TRIPOLI, Lebanon: “Make way for the martyrs, the heroes,” a loudspeaker bellowed Sunday, as ambulances bearing coffins arrived in Jabal Mohsen, black mourning flags fluttering in the frigid afternoon breeze.
When Gallup issued its annual poll of the men Americans most admired in 2014, it featured two improbable names at No. 10: Russian President Vladimir Putin and Israeli Prime Minister Benjamin Netanyahu. All things considered, 2014 wasn’t a terribly good year for either.
First thoughts: (1) The poll was for "most admired" but I suspect many people answered according to whom they "most respected". (2) Nowhere does the Reuters writer mention the most obvious commonality: a strong stand against radical Islam and terrorism. (3) The condescending tone and the caricatured notions of "bravado" (and in the next breath, "John Wayne") tell us nothing about Netanyahu and Putin, and everything about a class of intellectual sophisticates who do not even have a word in their language for strength, courage, determination, or leadership.
A crossbow in her hands and covered head-to-toe in a black Islamic headwear and robe that leaves only her eyes visible -- that is the image now circulating of France's most-wanted woman: Hayat Boumeddiene.
The 26-year-old is the partner of Amedy Coulibaly, one of the three gunmen shot dead by police after three days of high drama in France. ...
Although police now say that she was likely to have been in Turkey at the time of the killings, she remains of great interest to investigators piecing together this week's jihadist attacks in France by Coulibaly and brothers Cherif and Said Kouachi who killed 12 people on Wednesday in an attack on the satirical weekly Charlie Hebdo.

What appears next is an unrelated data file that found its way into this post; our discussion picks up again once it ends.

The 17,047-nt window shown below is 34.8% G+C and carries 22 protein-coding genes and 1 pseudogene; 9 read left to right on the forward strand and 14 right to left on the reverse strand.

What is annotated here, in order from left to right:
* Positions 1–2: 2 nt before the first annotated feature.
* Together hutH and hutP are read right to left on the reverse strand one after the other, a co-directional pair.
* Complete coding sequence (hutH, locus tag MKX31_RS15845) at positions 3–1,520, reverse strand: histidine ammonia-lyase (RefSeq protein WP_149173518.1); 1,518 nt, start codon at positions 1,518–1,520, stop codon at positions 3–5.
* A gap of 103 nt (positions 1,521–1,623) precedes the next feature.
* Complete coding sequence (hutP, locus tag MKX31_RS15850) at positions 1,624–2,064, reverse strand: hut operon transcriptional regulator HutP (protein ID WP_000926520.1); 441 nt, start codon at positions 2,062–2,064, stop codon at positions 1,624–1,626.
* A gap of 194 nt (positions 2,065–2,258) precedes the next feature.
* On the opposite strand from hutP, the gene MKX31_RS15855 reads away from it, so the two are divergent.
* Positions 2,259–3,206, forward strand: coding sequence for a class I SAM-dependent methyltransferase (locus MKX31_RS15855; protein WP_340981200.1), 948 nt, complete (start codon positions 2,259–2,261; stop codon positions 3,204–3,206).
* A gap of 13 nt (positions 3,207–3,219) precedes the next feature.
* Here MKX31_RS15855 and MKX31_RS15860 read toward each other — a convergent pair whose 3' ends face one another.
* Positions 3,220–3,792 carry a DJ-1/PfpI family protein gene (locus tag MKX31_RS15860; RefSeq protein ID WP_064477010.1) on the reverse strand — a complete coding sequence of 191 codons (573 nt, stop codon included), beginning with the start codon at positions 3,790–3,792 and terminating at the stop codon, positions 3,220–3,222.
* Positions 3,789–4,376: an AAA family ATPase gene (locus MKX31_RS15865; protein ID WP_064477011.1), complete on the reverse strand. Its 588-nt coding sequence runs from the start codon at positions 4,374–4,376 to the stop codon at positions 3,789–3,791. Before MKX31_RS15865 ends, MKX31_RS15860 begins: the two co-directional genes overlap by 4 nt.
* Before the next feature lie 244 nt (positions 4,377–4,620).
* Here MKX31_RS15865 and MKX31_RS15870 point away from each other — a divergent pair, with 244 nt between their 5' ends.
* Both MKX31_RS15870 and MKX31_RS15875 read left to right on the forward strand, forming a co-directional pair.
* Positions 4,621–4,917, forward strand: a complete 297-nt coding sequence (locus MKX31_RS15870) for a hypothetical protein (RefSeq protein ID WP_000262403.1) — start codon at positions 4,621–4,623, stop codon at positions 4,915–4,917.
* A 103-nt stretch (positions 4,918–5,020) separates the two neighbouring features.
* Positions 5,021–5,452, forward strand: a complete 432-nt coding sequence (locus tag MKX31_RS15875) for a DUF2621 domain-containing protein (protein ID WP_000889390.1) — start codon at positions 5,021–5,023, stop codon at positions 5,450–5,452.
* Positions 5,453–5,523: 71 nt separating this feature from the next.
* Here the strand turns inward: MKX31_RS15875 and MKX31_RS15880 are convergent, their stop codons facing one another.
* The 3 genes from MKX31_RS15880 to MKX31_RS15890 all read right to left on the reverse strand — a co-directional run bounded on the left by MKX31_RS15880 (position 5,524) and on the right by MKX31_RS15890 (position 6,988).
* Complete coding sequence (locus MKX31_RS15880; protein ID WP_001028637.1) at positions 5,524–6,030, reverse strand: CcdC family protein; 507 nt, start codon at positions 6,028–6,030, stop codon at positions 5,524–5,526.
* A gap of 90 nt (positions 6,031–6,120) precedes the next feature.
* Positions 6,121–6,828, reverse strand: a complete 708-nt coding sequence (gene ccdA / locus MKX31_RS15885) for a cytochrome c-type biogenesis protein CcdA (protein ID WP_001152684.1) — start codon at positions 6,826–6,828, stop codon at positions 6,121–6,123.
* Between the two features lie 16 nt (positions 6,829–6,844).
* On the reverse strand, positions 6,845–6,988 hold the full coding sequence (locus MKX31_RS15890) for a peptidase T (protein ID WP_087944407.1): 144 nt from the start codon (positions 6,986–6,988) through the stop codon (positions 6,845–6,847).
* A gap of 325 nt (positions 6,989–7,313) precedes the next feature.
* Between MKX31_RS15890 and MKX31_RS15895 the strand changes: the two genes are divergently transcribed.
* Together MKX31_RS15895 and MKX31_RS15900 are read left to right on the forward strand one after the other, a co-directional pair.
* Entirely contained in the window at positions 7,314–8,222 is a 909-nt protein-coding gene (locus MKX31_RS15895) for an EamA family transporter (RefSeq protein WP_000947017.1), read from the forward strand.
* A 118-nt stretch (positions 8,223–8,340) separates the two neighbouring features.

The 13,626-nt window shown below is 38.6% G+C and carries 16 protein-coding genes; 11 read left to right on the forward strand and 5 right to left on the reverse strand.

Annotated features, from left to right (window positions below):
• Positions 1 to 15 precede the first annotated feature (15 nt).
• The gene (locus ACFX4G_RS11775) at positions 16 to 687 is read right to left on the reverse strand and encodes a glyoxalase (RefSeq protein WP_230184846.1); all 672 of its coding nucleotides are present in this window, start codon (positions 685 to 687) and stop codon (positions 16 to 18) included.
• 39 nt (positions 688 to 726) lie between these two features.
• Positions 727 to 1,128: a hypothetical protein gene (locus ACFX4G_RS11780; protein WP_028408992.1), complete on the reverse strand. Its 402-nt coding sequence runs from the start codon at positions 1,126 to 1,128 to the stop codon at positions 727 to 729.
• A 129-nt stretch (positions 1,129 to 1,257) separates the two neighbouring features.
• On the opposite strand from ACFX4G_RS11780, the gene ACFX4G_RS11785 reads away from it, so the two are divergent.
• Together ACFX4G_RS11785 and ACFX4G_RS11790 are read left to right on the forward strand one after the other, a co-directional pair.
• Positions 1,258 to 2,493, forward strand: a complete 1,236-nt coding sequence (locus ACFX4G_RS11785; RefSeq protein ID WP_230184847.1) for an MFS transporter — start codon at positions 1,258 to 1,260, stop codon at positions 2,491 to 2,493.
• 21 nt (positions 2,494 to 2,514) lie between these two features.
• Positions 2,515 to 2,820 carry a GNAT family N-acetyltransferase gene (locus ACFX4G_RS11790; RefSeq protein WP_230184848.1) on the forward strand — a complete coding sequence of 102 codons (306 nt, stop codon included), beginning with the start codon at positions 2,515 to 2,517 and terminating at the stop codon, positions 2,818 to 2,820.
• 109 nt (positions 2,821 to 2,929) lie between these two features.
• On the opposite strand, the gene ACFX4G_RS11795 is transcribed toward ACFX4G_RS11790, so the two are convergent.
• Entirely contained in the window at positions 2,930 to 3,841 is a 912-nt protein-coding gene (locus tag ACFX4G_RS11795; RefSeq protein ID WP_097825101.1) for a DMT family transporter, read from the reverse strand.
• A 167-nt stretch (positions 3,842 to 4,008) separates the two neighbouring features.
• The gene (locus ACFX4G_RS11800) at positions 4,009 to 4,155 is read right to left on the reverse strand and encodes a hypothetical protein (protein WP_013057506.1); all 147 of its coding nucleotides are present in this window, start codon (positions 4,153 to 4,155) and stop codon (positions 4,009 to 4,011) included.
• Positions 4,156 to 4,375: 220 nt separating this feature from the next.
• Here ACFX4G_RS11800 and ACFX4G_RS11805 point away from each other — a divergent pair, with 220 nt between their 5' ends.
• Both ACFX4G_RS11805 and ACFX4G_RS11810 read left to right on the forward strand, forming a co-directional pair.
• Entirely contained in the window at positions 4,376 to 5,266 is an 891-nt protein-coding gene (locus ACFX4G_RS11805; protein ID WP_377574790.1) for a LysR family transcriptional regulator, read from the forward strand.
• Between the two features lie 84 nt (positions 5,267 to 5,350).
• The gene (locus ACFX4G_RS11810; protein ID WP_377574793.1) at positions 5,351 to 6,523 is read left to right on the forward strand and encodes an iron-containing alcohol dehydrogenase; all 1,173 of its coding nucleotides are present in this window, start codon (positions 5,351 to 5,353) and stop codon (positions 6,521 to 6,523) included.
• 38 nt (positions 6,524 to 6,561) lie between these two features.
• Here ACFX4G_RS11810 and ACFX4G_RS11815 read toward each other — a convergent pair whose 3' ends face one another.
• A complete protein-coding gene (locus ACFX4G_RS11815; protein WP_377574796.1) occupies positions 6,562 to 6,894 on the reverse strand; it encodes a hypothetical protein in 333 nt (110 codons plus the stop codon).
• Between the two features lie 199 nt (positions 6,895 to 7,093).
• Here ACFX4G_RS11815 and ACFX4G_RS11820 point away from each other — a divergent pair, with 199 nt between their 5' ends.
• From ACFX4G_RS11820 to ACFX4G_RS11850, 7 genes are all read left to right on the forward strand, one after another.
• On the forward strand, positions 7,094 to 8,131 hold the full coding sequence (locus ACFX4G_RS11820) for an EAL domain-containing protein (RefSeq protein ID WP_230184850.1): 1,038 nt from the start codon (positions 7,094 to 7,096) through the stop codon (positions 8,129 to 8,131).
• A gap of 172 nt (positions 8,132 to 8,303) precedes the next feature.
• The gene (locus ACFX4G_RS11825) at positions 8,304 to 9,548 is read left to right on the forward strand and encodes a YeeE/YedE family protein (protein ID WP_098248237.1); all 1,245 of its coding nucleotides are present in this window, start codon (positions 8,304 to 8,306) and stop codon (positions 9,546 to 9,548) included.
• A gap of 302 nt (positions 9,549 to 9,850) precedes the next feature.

9 January 2015 Last updated at 11:39 ET Share this pageEmailPrintShare this pageShareFacebookTwitterCharlie Hebdo hunt: Police storm two hostage sitesFrench police have stormed two hostage sites in Paris and north of the city. Gunshots and explosions have been heard at a printworks warehouse in Dammartin-en-Goele, where two suspects in the Charlie Hebdo shootings were holding at least one hostage.Police say the suspects, brothers Cherif and Said Kouachi, have been killed.Explosions and gunfire could also be heard at a second hostage site in eastern Paris, at Porte de Vincennes.A gunman there was holding several hostages at a kosher supermarket. Reports suggest he is linked to the Charlie Hebdo suspects.After the operation started, several hostages could be seen leaving the supermarket. The hostage at the printworks warehouse has also been freed, while a police officer at the scene was injured, AFP news agency said.
Afghanistan: 34 Taliban administrators captured or killed in 2014. The Taliban lost 34 "shadow administrators" - governors and lower-level officials - last year, throughout half of Afghanistan's 34 provinces. 'Approximately 57 percent of the Taliban shadow administrators reportedly killed in 2014 died in clashes with Afghan security forces [see second graph below]. It should be noted, however, that drone strikes in Kunar and Farah provinces resulted in the deaths of at least four Taliban shadow district administrators in 2014. And incidents involving "airstrikes" killed an additional two Taliban shadow district administrators in Kapisa and Badakhshan provinces; it is unclear if those airstrikes were conducted by conventional air assets or drones. In a separate case, one Taliban shadow administrator was killed during an incident of infighting. And in another unique case, Afghan residents gunned down a Taliban district administrator in Farah province in early June 2014. Only 11 percent of the Taliban administrators removed from the battlefield in 2014 were captured alive by security forces. ...' Go to the link for details and statistics.